I gave a presentation about the Six P’s and Six E’s of business interruption coverage on my weekly Tuesdays at 2 With Chip livestream. I wanted to follow up on these concepts in today’s post. I will then go over each in smaller posts to break up the topic.

The Six P’s

  1. Parties
  2. Property
  3. Perils
  4. Productivity
  5. Period
  6. Profit

The essence of the Six P’s is that Parties are insured for damage to Property caused by an insured Peril which results in an interruption of Productivity for a Period of time with a resultant loss of Profit.

The Six E’s

  1. Extent
  2. Experienced
  3. Excluded
  4. Extra
  5. Effort
  6. Enough

The essence of the Six E’s is that insureds may receive benefits to the Extent of the loss Experienced, not resulting from Excluded causes, and also for Extra expenses incurred, provided that Effort is made to reduce the loss and there is Enough insurance which was purchased.

Today, let’s go over Parties, which is usually the easiest and should be the P with the least coverage problems. Just read the policy to find out who the insured parties are to the contract. Then, make certain the parties have an insurable interest at the time of the loss.

With more complex policies, Parties can sometimes be described in the policy. This is especially true with businesses that have many corporations acting somewhat together and with governmental contracts that list various governmental entities by description.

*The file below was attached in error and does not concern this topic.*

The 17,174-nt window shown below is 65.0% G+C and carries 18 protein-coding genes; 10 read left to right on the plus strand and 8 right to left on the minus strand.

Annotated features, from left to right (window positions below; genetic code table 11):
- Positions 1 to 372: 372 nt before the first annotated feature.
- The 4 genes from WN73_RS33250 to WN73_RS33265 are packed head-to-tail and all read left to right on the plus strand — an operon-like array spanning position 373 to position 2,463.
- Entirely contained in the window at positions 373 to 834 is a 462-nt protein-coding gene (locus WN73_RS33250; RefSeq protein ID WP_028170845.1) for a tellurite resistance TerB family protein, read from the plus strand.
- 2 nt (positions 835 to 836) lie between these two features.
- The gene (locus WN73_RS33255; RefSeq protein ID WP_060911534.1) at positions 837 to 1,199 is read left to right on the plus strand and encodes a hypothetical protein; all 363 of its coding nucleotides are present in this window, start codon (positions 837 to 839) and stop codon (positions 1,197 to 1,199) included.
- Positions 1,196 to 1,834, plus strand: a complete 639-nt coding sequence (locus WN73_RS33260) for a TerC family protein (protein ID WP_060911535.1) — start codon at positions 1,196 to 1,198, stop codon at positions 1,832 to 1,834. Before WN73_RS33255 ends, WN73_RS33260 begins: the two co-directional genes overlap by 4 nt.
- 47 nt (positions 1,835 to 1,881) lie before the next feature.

When multiple Parties are listed or described, it is important to find out how the accounting, revenues, and expenses are recorded and treated. It can lead to multiple claims or consolidated claims. There can sometimes be disagreements about expense and revenue when somewhat closely held companies have different ownership groups and one party’s expense is another party’s revenue.

We will continue with other P’s later and hope you will review the livestream if you could not attend live.

Thought For The Day

A lifetime contract for a coach means if you’re ahead in the third quarter and moving the ball, they can’t fire you.
—Lou Holtz